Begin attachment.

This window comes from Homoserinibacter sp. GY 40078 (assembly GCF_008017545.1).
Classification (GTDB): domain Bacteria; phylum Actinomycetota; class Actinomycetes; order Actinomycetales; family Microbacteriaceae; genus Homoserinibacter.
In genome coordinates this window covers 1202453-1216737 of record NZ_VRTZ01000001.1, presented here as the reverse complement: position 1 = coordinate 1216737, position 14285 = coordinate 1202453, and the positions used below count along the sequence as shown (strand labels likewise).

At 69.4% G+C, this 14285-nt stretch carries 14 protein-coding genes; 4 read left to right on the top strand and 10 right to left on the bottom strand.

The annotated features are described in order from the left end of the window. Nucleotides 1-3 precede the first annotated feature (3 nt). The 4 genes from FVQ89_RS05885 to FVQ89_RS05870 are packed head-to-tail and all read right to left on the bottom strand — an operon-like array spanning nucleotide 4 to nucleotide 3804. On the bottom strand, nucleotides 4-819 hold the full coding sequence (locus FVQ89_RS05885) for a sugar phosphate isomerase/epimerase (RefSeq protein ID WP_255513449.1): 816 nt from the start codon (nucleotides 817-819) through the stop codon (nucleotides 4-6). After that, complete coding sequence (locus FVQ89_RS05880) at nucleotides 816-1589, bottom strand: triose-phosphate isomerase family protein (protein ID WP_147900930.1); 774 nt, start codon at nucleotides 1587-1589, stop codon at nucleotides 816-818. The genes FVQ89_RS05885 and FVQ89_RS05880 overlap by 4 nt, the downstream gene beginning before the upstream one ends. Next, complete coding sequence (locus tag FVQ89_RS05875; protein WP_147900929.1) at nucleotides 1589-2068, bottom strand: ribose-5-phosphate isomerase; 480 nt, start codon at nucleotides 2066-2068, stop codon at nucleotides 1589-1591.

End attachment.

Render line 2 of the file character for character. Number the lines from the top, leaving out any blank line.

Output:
Classification (GTDB): domain Bacteria; phylum Actinomycetota; class Actinomycetes; order Actinomycetales; family Microbacteriaceae; genus Homoserinibacter.